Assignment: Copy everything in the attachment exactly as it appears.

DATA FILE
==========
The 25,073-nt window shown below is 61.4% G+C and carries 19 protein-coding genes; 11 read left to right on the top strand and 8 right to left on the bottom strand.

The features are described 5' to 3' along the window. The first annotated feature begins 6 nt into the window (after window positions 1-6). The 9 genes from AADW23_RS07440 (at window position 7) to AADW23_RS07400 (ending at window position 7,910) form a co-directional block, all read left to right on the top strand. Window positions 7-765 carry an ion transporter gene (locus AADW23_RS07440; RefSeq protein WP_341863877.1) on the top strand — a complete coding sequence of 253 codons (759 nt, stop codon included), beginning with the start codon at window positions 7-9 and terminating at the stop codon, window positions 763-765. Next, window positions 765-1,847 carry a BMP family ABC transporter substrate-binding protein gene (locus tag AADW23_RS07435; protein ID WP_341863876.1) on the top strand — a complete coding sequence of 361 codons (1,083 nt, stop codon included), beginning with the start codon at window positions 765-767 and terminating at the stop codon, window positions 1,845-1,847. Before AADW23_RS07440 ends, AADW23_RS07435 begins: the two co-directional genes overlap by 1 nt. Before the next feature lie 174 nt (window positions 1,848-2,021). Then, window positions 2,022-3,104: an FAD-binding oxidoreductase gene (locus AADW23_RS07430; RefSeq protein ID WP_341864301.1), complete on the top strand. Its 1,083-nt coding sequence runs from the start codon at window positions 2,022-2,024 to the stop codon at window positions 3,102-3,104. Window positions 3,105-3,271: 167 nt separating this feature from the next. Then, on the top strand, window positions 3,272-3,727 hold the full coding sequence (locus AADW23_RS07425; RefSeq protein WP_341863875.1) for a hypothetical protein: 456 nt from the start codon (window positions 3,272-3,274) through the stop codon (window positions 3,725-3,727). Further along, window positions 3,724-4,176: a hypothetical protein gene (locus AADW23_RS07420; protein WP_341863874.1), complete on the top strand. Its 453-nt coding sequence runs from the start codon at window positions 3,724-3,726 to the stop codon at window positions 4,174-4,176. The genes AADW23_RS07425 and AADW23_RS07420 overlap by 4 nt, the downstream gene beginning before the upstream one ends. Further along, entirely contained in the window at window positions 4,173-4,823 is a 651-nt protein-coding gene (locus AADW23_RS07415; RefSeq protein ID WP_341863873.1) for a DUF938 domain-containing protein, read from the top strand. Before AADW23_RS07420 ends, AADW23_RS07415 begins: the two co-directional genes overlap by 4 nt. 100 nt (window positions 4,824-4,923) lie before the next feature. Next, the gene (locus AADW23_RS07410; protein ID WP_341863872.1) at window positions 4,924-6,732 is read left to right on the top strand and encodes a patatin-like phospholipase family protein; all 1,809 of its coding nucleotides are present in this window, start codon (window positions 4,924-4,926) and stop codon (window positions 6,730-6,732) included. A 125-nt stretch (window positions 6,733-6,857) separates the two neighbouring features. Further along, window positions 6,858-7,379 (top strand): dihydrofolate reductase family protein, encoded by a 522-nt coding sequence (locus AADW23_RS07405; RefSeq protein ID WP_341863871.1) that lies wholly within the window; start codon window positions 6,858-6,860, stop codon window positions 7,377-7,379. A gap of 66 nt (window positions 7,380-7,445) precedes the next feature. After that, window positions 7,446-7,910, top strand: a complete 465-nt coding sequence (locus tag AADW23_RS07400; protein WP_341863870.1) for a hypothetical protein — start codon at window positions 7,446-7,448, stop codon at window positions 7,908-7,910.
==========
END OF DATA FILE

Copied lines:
The 25,073-nt window shown below is 61.4% G+C and carries 19 protein-coding genes; 11 read left to right on the top strand and 8 right to left on the bottom strand.

The features are described 5' to 3' along the window. The first annotated feature begins 6 nt into the window (after window positions 1-6). The 9 genes from AADW23_RS07440 (at window position 7) to AADW23_RS07400 (ending at window position 7,910) form a co-directional block, all read left to right on the top strand. Window positions 7-765 carry an ion transporter gene (locus AADW23_RS07440; RefSeq protein WP_341863877.1) on the top strand — a complete coding sequence of 253 codons (759 nt, stop codon included), beginning with the start codon at window positions 7-9 and terminating at the stop codon, window positions 763-765. Next, window positions 765-1,847 carry a BMP family ABC transporter substrate-binding protein gene (locus tag AADW23_RS07435; protein ID WP_341863876.1) on the top strand — a complete coding sequence of 361 codons (1,083 nt, stop codon included), beginning with the start codon at window positions 765-767 and terminating at the stop codon, window positions 1,845-1,847. Before AADW23_RS07440 ends, AADW23_RS07435 begins: the two co-directional genes overlap by 1 nt. Before the next feature lie 174 nt (window positions 1,848-2,021). Then, window positions 2,022-3,104: an FAD-binding oxidoreductase gene (locus AADW23_RS07430; RefSeq protein ID WP_341864301.1), complete on the top strand. Its 1,083-nt coding sequence runs from the start codon at window positions 2,022-2,024 to the stop codon at window positions 3,102-3,104. Window positions 3,105-3,271: 167 nt separating this feature from the next. Then, on the top strand, window positions 3,272-3,727 hold the full coding sequence (locus AADW23_RS07425; RefSeq protein WP_341863875.1) for a hypothetical protein: 456 nt from the start codon (window positions 3,272-3,274) through the stop codon (window positions 3,725-3,727). Further along, window positions 3,724-4,176: a hypothetical protein gene (locus AADW23_RS07420; protein WP_341863874.1), complete on the top strand. Its 453-nt coding sequence runs from the start codon at window positions 3,724-3,726 to the stop codon at window positions 4,174-4,176. The genes AADW23_RS07425 and AADW23_RS07420 overlap by 4 nt, the downstream gene beginning before the upstream one ends. Further along, entirely contained in the window at window positions 4,173-4,823 is a 651-nt protein-coding gene (locus AADW23_RS07415; RefSeq protein ID WP_341863873.1) for a DUF938 domain-containing protein, read from the top strand. Before AADW23_RS07420 ends, AADW23_RS07415 begins: the two co-directional genes overlap by 4 nt. 100 nt (window positions 4,824-4,923) lie before the next feature. Next, the gene (locus AADW23_RS07410; protein ID WP_341863872.1) at window positions 4,924-6,732 is read left to right on the top strand and encodes a patatin-like phospholipase family protein; all 1,809 of its coding nucleotides are present in this window, start codon (window positions 4,924-4,926) and stop codon (window positions 6,730-6,732) included. A 125-nt stretch (window positions 6,733-6,857) separates the two neighbouring features. Further along, window positions 6,858-7,379 (top strand): dihydrofolate reductase family protein, encoded by a 522-nt coding sequence (locus AADW23_RS07405; RefSeq protein ID WP_341863871.1) that lies wholly within the window; start codon window positions 6,858-6,860, stop codon window positions 7,377-7,379. A gap of 66 nt (window positions 7,380-7,445) precedes the next feature. After that, window positions 7,446-7,910, top strand: a complete 465-nt coding sequence (locus tag AADW23_RS07400; protein WP_341863870.1) for a hypothetical protein — start codon at window positions 7,446-7,448, stop codon at window positions 7,908-7,910.